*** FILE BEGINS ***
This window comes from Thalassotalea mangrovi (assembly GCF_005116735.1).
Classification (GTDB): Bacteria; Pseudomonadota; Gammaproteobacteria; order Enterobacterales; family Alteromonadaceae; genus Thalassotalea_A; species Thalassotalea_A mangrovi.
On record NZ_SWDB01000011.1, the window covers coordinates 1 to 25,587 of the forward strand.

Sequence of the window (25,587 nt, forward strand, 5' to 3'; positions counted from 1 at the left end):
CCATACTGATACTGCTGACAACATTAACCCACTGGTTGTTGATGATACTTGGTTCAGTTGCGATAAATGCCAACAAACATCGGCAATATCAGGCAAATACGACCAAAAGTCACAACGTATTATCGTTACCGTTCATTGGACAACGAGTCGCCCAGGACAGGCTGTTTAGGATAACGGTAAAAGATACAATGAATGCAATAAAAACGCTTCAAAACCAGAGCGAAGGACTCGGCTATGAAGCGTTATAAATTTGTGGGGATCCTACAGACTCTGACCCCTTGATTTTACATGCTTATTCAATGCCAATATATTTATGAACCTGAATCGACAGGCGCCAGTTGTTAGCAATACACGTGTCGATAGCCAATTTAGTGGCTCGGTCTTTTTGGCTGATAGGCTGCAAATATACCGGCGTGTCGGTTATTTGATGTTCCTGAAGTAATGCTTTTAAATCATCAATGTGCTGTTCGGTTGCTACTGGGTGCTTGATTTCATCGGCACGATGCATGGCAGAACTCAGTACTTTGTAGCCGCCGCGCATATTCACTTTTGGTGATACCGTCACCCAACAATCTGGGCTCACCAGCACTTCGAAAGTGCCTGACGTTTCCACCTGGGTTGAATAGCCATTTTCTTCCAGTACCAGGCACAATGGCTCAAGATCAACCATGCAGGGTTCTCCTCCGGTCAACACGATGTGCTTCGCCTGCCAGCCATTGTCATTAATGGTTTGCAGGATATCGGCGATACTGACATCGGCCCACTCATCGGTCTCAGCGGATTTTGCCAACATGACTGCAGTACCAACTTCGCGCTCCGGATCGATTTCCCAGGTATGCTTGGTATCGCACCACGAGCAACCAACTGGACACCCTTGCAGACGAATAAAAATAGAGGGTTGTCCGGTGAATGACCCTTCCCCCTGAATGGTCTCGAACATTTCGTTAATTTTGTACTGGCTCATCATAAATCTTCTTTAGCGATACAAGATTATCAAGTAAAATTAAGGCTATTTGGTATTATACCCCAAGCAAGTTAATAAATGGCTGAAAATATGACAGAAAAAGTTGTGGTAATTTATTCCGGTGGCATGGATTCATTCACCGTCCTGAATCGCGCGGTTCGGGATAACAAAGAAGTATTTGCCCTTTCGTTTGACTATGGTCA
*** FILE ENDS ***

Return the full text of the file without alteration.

This window comes from Thalassotalea mangrovi (assembly GCF_005116735.1).
Classification (GTDB): Bacteria; Pseudomonadota; Gammaproteobacteria; order Enterobacterales; family Alteromonadaceae; genus Thalassotalea_A; species Thalassotalea_A mangrovi.
On record NZ_SWDB01000011.1, the window covers coordinates 1 to 25,587 of the forward strand.

Sequence of the window (25,587 nt, forward strand, 5' to 3'; positions counted from 1 at the left end):
CCATACTGATACTGCTGACAACATTAACCCACTGGTTGTTGATGATACTTGGTTCAGTTGCGATAAATGCCAACAAACATCGGCAATATCAGGCAAATACGACCAAAAGTCACAACGTATTATCGTTACCGTTCATTGGACAACGAGTCGCCCAGGACAGGCTGTTTAGGATAACGGTAAAAGATACAATGAATGCAATAAAAACGCTTCAAAACCAGAGCGAAGGACTCGGCTATGAAGCGTTATAAATTTGTGGGGATCCTACAGACTCTGACCCCTTGATTTTACATGCTTATTCAATGCCAATATATTTATGAACCTGAATCGACAGGCGCCAGTTGTTAGCAATACACGTGTCGATAGCCAATTTAGTGGCTCGGTCTTTTTGGCTGATAGGCTGCAAATATACCGGCGTGTCGGTTATTTGATGTTCCTGAAGTAATGCTTTTAAATCATCAATGTGCTGTTCGGTTGCTACTGGGTGCTTGATTTCATCGGCACGATGCATGGCAGAACTCAGTACTTTGTAGCCGCCGCGCATATTCACTTTTGGTGATACCGTCACCCAACAATCTGGGCTCACCAGCACTTCGAAAGTGCCTGACGTTTCCACCTGGGTTGAATAGCCATTTTCTTCCAGTACCAGGCACAATGGCTCAAGATCAACCATGCAGGGTTCTCCTCCGGTCAACACGATGTGCTTCGCCTGCCAGCCATTGTCATTAATGGTTTGCAGGATATCGGCGATACTGACATCGGCCCACTCATCGGTCTCAGCGGATTTTGCCAACATGACTGCAGTACCAACTTCGCGCTCCGGATCGATTTCCCAGGTATGCTTGGTATCGCACCACGAGCAACCAACTGGACACCCTTGCAGACGAATAAAAATAGAGGGTTGTCCGGTGAATGACCCTTCCCCCTGAATGGTCTCGAACATTTCGTTAATTTTGTACTGGCTCATCATAAATCTTCTTTAGCGATACAAGATTATCAAGTAAAATTAAGGCTATTTGGTATTATACCCCAAGCAAGTTAATAAATGGCTGAAAATATGACAGAAAAAGTTGTGGTAATTTATTCCGGTGGCATGGATTCATTCACCGTCCTGAATCGCGCGGTTCGGGATAACAAAGAAGTATTTGCCCTTTCGTTTGACTATGGTCA